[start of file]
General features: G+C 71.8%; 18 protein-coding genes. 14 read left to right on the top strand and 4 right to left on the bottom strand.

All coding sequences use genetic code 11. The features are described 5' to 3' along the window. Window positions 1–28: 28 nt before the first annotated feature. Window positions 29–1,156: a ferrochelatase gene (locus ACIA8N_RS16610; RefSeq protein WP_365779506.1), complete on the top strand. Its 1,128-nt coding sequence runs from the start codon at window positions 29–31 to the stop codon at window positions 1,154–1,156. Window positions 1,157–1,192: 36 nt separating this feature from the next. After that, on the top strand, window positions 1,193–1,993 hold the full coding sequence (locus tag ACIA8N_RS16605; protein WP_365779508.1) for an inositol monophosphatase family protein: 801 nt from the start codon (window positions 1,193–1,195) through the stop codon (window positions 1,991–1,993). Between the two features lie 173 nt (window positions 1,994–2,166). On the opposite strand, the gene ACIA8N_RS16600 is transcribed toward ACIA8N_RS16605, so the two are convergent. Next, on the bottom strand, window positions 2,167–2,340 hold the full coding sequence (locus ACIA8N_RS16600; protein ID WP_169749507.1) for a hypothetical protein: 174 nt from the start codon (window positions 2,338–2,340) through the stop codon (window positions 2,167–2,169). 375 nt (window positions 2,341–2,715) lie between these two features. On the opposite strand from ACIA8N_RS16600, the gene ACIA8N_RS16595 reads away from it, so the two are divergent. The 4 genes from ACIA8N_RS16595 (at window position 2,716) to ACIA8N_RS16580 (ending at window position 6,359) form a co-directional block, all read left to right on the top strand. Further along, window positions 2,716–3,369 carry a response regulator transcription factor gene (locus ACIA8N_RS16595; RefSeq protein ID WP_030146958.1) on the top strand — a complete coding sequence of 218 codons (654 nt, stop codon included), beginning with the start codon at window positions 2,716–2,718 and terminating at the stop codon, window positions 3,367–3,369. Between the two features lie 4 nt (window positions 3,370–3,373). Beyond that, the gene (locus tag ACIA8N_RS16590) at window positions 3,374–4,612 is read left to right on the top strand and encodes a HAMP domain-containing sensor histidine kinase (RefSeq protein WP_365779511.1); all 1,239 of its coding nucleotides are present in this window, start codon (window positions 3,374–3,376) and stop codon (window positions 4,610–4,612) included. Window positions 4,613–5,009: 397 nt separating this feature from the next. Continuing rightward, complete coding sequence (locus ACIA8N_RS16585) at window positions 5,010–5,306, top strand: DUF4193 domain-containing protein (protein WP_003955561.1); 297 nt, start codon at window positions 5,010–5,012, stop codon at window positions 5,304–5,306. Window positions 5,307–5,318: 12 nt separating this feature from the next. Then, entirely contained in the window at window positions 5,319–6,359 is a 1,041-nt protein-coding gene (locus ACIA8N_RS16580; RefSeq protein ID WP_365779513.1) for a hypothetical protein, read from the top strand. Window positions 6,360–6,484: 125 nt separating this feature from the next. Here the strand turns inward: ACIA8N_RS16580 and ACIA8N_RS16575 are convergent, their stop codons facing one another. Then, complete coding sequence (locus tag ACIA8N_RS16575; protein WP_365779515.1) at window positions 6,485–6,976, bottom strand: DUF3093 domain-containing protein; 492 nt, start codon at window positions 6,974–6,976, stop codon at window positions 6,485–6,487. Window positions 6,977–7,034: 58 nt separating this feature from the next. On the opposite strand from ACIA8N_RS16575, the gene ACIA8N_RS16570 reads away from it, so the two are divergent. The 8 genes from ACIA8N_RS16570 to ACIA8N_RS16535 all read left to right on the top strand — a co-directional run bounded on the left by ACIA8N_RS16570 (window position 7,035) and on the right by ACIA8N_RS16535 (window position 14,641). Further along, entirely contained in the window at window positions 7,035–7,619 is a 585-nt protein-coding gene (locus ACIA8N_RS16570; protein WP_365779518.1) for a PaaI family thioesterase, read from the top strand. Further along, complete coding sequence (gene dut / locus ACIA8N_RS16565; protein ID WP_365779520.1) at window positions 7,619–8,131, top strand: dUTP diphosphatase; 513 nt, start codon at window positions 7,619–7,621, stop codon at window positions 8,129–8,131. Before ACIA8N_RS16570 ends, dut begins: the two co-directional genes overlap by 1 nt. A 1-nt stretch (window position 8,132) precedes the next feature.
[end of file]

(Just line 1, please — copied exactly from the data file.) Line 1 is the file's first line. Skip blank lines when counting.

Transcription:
General features: G+C 71.8%; 18 protein-coding genes. 14 read left to right on the top strand and 4 right to left on the bottom strand.